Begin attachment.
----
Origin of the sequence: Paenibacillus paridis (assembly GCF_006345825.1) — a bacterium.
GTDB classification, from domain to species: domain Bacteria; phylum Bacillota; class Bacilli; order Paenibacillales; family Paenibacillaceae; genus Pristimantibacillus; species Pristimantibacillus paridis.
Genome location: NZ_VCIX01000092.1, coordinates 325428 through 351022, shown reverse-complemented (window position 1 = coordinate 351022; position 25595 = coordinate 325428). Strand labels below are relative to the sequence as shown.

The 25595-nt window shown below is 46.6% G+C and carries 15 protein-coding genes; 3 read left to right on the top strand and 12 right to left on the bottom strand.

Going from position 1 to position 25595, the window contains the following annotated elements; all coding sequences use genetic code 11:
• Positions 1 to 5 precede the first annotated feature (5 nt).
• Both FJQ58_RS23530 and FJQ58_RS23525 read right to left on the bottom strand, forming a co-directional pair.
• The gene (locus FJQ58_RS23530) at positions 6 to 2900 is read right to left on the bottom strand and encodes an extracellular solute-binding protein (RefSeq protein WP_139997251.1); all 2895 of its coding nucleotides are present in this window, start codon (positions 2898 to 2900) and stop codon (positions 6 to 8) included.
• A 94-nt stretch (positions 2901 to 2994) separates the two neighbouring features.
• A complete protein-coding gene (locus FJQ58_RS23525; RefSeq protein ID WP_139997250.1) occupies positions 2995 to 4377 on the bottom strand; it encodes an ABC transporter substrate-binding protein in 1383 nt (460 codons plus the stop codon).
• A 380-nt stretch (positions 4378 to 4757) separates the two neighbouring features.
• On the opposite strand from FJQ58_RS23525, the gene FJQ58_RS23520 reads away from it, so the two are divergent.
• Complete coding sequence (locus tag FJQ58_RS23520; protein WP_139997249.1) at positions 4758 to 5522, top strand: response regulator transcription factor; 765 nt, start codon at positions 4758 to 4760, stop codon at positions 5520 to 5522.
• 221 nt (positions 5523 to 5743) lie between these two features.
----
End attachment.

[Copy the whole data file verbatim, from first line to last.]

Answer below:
Origin of the sequence: Paenibacillus paridis (assembly GCF_006345825.1) — a bacterium.
GTDB classification, from domain to species: domain Bacteria; phylum Bacillota; class Bacilli; order Paenibacillales; family Paenibacillaceae; genus Pristimantibacillus; species Pristimantibacillus paridis.
Genome location: NZ_VCIX01000092.1, coordinates 325428 through 351022, shown reverse-complemented (window position 1 = coordinate 351022; position 25595 = coordinate 325428). Strand labels below are relative to the sequence as shown.

The 25595-nt window shown below is 46.6% G+C and carries 15 protein-coding genes; 3 read left to right on the top strand and 12 right to left on the bottom strand.

Going from position 1 to position 25595, the window contains the following annotated elements; all coding sequences use genetic code 11:
• Positions 1 to 5 precede the first annotated feature (5 nt).
• Both FJQ58_RS23530 and FJQ58_RS23525 read right to left on the bottom strand, forming a co-directional pair.
• The gene (locus FJQ58_RS23530) at positions 6 to 2900 is read right to left on the bottom strand and encodes an extracellular solute-binding protein (RefSeq protein WP_139997251.1); all 2895 of its coding nucleotides are present in this window, start codon (positions 2898 to 2900) and stop codon (positions 6 to 8) included.
• A 94-nt stretch (positions 2901 to 2994) separates the two neighbouring features.
• A complete protein-coding gene (locus FJQ58_RS23525; RefSeq protein ID WP_139997250.1) occupies positions 2995 to 4377 on the bottom strand; it encodes an ABC transporter substrate-binding protein in 1383 nt (460 codons plus the stop codon).
• A 380-nt stretch (positions 4378 to 4757) separates the two neighbouring features.
• On the opposite strand from FJQ58_RS23525, the gene FJQ58_RS23520 reads away from it, so the two are divergent.
• Complete coding sequence (locus tag FJQ58_RS23520; protein WP_139997249.1) at positions 4758 to 5522, top strand: response regulator transcription factor; 765 nt, start codon at positions 4758 to 4760, stop codon at positions 5520 to 5522.
• 221 nt (positions 5523 to 5743) lie between these two features.